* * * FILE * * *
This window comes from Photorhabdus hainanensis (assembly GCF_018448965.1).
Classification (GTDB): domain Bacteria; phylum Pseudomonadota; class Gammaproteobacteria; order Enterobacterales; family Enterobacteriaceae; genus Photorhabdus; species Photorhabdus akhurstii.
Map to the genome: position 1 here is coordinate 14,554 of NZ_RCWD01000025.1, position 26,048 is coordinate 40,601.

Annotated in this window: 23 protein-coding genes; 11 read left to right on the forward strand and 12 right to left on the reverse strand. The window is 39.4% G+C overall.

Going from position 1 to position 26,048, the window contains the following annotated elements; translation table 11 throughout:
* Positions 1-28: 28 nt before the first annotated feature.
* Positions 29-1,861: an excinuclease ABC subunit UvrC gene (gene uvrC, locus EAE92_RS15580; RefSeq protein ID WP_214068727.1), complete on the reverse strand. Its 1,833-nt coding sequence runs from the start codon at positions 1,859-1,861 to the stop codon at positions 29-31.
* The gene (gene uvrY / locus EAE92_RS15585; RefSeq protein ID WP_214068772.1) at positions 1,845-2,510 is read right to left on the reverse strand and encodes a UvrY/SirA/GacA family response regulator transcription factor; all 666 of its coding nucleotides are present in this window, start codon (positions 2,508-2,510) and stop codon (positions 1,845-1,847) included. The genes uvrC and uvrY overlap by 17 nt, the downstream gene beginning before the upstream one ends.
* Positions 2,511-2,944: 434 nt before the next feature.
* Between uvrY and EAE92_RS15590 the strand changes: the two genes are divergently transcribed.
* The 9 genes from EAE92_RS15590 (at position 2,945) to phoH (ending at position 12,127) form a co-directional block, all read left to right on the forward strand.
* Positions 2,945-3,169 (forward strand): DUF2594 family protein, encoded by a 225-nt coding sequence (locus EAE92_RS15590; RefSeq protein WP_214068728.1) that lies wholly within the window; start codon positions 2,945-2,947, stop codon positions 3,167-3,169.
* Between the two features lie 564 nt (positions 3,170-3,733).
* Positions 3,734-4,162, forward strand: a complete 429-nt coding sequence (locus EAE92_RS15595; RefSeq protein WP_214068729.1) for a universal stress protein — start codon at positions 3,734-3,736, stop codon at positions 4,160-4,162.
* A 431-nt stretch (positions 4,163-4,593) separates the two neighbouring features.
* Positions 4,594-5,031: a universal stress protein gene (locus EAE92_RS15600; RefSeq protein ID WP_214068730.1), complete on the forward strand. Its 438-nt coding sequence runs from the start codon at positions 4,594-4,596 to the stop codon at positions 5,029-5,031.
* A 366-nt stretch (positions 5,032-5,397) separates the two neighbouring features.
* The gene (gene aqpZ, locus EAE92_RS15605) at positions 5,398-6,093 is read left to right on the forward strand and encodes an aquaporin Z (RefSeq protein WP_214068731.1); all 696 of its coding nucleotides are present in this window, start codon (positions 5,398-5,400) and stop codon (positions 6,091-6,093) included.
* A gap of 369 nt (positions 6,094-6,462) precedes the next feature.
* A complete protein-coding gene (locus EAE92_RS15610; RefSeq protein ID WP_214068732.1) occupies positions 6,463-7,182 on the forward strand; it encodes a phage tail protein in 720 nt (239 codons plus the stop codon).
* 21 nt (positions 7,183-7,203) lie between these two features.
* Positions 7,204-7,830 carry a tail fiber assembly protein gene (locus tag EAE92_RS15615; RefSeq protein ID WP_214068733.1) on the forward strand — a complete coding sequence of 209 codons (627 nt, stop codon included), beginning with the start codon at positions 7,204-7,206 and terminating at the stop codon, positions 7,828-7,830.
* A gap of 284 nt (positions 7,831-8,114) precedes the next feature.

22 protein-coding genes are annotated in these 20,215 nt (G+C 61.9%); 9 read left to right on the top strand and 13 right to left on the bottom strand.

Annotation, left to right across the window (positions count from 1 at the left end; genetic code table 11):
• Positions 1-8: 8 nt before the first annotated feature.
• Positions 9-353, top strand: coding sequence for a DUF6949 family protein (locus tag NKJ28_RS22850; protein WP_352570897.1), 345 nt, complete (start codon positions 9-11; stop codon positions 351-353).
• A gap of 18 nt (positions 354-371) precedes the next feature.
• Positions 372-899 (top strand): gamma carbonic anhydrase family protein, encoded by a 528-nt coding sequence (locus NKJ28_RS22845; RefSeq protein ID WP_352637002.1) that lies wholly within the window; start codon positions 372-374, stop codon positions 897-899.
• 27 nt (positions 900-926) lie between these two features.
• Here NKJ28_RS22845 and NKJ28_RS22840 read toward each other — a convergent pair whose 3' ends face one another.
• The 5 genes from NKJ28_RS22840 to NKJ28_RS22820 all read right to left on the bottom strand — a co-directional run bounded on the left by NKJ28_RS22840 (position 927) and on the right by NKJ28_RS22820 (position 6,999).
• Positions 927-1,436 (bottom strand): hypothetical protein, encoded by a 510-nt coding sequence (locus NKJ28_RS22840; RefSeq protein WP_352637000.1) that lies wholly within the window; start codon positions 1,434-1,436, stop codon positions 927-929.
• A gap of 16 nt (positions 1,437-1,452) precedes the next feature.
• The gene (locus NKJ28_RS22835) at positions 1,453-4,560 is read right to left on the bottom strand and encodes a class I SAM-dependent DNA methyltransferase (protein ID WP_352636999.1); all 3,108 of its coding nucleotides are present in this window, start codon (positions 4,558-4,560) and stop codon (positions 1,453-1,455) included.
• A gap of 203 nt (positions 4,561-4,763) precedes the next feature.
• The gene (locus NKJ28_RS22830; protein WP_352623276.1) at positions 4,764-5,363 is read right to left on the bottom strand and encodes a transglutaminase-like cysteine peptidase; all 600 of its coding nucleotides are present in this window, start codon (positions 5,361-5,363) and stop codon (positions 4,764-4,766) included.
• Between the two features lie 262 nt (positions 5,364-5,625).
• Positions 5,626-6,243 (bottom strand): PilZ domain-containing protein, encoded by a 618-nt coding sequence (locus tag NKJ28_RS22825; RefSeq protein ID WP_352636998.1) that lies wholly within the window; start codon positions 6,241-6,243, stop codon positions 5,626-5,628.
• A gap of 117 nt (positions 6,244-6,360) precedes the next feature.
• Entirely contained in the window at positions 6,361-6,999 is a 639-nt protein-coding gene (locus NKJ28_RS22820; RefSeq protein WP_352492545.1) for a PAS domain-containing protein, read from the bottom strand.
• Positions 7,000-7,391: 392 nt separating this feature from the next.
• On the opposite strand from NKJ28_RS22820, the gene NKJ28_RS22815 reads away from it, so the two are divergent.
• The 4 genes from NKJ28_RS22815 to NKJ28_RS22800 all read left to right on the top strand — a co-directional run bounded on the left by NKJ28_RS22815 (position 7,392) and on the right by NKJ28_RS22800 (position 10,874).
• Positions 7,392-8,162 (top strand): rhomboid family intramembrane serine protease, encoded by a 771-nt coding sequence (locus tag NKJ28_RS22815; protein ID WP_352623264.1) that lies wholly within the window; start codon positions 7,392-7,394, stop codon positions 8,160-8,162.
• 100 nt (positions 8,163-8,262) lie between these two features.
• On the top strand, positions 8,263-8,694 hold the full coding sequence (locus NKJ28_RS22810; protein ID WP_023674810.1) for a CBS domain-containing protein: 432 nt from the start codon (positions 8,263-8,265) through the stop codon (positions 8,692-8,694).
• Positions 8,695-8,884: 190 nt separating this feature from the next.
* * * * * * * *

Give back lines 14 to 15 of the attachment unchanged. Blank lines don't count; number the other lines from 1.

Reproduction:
* Positions 3,734-4,162, forward strand: a complete 429-nt coding sequence (locus EAE92_RS15595; RefSeq protein WP_214068729.1) for a universal stress protein — start codon at positions 3,734-3,736, stop codon at positions 4,160-4,162.
* A 431-nt stretch (positions 4,163-4,593) separates the two neighbouring features.